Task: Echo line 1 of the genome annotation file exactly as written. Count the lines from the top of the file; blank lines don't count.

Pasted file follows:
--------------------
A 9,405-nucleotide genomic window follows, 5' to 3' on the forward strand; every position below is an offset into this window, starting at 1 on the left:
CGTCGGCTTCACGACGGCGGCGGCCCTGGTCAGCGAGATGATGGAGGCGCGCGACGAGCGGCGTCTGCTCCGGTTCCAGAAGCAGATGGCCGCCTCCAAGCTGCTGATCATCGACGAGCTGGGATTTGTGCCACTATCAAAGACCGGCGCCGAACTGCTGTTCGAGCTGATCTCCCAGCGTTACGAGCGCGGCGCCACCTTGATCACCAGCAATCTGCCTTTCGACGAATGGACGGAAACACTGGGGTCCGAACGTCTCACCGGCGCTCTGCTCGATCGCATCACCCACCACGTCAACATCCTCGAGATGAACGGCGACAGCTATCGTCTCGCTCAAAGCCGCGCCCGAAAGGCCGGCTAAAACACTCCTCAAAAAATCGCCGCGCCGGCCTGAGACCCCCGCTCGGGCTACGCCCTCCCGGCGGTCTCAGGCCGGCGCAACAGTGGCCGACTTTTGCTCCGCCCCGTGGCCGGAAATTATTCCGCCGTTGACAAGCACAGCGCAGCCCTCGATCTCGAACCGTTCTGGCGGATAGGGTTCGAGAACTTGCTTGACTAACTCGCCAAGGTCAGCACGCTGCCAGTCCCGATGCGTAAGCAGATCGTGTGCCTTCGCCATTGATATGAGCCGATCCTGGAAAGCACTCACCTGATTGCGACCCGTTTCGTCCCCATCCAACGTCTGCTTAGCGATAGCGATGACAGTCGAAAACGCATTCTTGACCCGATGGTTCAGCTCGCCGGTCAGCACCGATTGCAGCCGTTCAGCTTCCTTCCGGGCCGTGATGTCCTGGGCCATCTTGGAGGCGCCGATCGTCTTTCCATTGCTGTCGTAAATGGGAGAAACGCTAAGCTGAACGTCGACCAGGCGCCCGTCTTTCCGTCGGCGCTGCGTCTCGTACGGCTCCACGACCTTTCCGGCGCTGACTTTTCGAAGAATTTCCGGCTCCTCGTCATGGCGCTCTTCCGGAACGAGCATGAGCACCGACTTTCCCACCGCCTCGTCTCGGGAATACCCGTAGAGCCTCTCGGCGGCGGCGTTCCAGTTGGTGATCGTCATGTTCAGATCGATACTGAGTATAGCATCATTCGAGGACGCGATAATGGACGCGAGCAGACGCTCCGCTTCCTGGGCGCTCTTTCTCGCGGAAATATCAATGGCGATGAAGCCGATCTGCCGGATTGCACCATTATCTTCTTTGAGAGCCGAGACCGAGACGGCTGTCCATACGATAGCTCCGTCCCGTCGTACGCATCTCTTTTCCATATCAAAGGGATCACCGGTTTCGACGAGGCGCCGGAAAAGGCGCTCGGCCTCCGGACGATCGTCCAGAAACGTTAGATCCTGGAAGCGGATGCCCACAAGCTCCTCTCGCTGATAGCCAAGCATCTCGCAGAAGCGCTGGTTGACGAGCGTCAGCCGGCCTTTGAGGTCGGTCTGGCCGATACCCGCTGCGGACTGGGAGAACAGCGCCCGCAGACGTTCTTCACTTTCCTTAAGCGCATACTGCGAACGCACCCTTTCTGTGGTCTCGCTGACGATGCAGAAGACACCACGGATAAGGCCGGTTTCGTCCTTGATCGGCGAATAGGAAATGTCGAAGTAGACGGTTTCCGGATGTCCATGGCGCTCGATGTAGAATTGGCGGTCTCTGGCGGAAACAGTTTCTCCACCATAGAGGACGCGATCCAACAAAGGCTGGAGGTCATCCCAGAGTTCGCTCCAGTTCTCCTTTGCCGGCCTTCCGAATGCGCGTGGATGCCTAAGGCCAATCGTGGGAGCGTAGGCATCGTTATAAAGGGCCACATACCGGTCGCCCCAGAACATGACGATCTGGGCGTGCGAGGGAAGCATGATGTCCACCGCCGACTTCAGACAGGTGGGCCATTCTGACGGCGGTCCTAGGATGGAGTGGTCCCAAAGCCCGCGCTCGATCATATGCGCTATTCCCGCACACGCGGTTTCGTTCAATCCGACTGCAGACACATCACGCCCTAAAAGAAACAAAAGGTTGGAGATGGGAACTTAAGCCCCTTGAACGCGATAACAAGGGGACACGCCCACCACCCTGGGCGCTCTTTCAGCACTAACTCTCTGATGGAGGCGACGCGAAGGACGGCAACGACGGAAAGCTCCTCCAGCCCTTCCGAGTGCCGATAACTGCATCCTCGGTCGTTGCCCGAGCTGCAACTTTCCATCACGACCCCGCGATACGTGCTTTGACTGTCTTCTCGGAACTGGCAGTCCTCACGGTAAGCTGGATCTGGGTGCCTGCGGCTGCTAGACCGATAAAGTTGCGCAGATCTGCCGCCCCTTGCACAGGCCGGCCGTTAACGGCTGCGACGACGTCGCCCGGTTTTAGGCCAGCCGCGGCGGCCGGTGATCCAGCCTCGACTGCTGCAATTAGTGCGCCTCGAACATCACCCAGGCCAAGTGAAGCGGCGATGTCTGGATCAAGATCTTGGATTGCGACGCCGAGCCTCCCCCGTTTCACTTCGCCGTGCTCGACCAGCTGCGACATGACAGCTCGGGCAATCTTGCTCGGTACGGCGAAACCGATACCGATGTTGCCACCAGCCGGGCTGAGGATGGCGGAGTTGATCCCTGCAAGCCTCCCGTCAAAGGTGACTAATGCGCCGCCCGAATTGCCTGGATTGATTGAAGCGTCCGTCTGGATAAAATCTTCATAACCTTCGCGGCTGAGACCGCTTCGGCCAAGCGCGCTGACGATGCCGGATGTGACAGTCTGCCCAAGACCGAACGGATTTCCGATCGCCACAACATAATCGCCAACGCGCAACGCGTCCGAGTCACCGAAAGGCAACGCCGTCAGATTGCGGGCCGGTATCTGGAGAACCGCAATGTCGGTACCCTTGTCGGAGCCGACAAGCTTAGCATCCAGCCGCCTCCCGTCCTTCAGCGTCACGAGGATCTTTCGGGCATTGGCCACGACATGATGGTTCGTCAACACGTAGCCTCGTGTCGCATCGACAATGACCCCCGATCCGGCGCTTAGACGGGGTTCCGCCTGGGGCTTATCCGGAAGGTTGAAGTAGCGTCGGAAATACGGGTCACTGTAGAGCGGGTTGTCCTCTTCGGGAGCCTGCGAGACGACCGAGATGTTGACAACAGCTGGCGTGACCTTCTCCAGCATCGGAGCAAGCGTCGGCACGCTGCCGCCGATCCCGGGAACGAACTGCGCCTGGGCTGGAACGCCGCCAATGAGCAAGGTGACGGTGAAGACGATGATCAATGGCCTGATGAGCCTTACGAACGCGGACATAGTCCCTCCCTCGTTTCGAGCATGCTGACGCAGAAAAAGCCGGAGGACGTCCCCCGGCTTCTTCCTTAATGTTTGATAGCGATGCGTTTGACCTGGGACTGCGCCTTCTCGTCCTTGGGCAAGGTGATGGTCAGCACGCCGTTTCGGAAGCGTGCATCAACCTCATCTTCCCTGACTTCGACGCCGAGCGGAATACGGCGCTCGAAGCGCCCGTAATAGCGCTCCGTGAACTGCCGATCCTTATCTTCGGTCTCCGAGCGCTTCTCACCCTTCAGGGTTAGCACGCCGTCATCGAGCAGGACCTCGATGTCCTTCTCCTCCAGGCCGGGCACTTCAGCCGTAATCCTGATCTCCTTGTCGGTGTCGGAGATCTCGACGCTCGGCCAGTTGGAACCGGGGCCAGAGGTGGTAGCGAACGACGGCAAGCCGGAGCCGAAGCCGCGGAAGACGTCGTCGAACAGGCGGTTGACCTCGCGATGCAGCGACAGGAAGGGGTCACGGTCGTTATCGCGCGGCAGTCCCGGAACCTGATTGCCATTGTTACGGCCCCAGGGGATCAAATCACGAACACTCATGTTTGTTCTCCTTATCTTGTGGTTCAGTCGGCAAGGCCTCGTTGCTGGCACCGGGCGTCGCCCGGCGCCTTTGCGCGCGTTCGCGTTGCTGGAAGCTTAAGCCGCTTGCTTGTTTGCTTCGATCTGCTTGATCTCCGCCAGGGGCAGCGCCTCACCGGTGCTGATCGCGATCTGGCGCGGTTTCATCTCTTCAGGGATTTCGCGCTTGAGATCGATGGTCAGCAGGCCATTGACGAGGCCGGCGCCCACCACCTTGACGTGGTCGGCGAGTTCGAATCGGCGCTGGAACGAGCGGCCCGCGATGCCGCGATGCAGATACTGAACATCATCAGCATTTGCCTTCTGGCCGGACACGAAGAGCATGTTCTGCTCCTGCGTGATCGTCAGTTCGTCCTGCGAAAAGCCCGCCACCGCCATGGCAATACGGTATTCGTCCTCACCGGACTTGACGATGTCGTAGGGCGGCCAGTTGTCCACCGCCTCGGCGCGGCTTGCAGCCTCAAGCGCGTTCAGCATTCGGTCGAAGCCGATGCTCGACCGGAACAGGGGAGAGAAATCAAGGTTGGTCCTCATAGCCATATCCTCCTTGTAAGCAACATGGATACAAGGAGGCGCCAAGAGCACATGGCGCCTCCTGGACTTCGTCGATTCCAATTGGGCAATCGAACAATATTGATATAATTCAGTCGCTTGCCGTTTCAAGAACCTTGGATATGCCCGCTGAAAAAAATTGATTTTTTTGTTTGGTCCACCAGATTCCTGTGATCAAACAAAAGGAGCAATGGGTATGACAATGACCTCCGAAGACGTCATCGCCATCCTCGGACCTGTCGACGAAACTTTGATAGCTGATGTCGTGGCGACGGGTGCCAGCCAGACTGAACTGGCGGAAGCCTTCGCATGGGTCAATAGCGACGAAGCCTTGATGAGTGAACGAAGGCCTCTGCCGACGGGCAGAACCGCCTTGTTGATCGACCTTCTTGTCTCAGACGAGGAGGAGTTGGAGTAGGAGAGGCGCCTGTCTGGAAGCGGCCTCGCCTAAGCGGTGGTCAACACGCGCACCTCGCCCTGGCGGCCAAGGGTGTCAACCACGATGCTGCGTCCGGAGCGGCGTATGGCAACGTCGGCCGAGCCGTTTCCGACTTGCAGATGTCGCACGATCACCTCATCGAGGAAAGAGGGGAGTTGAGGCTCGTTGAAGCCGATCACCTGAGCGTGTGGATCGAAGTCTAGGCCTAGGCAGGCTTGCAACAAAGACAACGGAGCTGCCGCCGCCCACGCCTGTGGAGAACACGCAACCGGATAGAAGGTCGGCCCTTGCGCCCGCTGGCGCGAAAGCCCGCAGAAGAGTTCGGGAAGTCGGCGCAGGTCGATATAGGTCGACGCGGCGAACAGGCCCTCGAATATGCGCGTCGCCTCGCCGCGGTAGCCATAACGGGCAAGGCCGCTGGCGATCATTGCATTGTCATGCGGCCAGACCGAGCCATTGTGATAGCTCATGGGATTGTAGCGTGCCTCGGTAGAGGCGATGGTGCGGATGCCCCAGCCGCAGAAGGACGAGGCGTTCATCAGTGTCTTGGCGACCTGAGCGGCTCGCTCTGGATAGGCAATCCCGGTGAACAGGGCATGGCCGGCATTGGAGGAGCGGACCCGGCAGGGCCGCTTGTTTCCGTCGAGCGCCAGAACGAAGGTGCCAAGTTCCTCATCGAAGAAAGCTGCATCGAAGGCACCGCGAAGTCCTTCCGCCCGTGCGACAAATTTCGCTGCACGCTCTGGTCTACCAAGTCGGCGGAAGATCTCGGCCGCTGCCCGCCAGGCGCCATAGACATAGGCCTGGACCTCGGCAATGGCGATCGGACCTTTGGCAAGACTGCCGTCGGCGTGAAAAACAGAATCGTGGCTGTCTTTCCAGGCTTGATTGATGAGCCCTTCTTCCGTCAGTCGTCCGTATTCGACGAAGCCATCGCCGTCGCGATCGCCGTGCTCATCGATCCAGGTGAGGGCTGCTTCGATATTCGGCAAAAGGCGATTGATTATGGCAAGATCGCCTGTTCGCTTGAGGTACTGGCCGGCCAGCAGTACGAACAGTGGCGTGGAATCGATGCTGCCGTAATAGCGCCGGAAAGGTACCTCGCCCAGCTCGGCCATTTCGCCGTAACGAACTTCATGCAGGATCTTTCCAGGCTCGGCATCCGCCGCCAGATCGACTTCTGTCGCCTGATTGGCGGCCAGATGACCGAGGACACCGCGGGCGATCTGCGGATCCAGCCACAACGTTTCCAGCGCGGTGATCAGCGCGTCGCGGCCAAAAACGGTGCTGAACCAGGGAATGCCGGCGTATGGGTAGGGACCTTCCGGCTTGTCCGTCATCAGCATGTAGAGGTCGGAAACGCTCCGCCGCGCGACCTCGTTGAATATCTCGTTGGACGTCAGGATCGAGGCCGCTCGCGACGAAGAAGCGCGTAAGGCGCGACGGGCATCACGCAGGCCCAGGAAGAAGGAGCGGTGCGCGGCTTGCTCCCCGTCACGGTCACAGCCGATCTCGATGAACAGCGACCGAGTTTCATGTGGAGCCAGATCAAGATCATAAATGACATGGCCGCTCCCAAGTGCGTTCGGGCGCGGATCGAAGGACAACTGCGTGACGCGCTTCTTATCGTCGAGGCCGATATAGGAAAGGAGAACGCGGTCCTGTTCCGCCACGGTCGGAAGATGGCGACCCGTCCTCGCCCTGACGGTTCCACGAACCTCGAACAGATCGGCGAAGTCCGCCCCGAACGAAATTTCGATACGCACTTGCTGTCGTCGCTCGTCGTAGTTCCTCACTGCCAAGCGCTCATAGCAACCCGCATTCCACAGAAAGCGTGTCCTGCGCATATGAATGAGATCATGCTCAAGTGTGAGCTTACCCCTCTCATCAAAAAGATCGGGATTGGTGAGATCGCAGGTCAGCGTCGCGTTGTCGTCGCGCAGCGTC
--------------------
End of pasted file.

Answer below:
A 9,405-nucleotide genomic window follows, 5' to 3' on the forward strand; every position below is an offset into this window, starting at 1 on the left: